Joseph A. Schumpeter
Bureaucracy is not an obstacle to democracy but an inevitable complement to it.
The evolution of the capitalist style of life could be easily -- and perhaps most tellingly -- described in terms of the genesis of the modern Lounge Suit.
Capitalism inevitably and by virtue of the very logic of its civilization creates, educates and subsidizes a vested interest in social unrest.
For the duration of its collective life, or the time during which its identity may be assumed, each class resembles a hotel or an omnibus, always full, but always of different people.
Democracy is a political method, that is to say, a certain type of institutional arrangement for arriving at political -- legislative and administrative -- decisions and hence incapable of being an end in itself.
Economic progress, in capitalist society, means turmoil.
Entrepreneurial profit . . . is the expression of the value of what the entrepreneur contributes to production.
It is not true that democracy will always safeguard freedom of conscience better than autocracy. Witness the most famous of all trials. Pilate was, from the standpoint of the Jews, certainly the representative of autocracy. Yet he tried to protect freedom. And he yielded to a democracy.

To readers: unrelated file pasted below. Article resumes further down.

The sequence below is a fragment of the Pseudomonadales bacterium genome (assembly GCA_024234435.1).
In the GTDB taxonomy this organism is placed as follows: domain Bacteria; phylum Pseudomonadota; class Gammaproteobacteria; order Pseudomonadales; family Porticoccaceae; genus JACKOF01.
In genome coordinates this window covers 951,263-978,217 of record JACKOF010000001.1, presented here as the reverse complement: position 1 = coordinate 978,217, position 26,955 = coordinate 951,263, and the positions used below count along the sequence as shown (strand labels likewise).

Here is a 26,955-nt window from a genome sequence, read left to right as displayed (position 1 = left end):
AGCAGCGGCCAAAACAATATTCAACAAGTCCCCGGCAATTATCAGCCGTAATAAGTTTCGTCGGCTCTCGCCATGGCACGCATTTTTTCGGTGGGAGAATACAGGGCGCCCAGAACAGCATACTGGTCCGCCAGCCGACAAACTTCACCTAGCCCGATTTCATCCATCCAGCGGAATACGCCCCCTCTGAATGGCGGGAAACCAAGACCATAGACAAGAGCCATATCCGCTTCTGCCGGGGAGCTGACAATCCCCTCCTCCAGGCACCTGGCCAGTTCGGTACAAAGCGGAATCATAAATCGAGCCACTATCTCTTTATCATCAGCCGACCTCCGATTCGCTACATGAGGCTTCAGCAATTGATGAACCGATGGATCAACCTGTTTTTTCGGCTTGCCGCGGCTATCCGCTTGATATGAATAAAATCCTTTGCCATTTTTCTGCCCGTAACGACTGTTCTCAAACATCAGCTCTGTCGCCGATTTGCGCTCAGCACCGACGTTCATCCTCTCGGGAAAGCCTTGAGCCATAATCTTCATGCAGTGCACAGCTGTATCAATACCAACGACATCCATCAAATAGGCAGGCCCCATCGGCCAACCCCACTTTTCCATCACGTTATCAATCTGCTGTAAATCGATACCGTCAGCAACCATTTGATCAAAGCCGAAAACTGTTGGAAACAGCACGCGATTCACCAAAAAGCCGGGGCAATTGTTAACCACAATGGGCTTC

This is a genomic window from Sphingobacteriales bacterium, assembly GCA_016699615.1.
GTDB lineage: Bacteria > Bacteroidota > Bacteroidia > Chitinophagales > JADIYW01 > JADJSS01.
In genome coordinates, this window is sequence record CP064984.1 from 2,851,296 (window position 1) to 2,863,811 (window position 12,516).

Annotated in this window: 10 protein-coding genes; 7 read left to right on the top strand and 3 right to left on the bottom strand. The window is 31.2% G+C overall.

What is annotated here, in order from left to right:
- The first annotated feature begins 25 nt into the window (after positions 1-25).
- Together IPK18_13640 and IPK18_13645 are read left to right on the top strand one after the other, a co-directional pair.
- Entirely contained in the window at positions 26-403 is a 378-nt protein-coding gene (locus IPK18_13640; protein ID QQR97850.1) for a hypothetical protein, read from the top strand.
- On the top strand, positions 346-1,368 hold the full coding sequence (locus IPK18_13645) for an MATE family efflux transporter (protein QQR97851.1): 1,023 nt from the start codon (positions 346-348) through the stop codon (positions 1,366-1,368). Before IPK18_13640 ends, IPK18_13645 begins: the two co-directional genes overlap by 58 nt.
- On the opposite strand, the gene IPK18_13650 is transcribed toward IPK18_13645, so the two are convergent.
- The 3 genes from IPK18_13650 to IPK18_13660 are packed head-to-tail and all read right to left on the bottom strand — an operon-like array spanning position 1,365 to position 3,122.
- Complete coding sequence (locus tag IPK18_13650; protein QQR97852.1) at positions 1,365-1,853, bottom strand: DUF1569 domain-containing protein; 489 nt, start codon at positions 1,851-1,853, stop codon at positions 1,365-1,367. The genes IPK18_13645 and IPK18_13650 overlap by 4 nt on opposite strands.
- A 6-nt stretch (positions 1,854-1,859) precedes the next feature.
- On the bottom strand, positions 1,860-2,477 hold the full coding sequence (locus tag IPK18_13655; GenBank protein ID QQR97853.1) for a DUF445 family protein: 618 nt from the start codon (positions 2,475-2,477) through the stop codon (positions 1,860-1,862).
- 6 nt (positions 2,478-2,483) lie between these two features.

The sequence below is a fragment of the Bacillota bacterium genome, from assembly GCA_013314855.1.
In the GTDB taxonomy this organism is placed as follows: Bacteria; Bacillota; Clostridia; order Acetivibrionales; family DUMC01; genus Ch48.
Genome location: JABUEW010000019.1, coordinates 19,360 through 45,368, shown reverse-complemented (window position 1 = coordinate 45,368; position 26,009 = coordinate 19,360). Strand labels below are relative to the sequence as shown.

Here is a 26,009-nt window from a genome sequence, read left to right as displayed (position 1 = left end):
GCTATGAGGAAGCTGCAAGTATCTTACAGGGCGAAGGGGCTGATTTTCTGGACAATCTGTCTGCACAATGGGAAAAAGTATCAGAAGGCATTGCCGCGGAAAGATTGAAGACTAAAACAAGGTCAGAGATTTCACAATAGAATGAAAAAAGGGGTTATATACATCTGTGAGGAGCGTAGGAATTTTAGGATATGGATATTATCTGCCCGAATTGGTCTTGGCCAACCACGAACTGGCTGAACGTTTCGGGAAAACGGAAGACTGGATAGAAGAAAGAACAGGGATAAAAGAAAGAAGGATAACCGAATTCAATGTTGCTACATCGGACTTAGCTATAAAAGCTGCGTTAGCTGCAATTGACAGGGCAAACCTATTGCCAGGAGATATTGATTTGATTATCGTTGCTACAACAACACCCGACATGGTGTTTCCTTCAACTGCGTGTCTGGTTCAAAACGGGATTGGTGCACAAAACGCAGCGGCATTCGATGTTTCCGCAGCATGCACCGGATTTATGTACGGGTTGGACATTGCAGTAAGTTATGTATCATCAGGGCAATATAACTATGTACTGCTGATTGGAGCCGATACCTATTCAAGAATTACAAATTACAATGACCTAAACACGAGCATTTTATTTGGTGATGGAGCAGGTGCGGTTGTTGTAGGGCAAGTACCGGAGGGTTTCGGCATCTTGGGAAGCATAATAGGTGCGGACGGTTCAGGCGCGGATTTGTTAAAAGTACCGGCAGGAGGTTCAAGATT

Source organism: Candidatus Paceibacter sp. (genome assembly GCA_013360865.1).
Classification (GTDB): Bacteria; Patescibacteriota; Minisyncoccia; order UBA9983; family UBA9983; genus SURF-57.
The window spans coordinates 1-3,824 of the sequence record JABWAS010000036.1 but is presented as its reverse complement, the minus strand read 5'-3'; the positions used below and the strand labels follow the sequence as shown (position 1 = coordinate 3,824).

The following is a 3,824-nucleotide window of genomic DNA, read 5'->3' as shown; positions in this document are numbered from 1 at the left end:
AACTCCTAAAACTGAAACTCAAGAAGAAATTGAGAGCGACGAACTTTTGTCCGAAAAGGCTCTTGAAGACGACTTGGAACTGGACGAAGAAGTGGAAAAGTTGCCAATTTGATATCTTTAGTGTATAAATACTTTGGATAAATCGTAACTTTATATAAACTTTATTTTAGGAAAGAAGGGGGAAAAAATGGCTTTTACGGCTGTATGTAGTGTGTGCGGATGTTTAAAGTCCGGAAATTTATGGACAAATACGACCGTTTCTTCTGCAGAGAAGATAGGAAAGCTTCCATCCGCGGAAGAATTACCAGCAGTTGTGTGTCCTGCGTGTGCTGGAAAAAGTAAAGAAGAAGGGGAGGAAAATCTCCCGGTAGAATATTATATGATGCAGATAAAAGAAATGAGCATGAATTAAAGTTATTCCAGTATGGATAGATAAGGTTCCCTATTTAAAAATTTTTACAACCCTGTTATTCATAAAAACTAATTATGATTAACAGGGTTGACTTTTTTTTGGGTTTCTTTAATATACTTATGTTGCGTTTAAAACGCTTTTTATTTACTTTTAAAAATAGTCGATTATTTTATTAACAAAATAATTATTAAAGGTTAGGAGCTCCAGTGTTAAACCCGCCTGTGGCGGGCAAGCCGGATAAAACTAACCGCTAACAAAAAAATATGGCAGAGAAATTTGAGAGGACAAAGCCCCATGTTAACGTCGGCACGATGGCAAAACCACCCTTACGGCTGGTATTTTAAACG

Marxism is essentially a product of the bourgeois mind.
Marxism is a religion. To the believer it presents, first, a system of ultimate ends that embody the meaning of life and are absolute standards by which to judge events and actions; and, secondly, a guide to those ends which implies a plan of salvation and the indication of the evil from which mankind, or a chosen section of mankind, is to be saved.
The question that is so clearly in many potential parents’ minds: “Why should we stunt our ambitions and impoverish our lives in order to be insulted and looked down upon in our old age?”
Memorable Quotations: Economists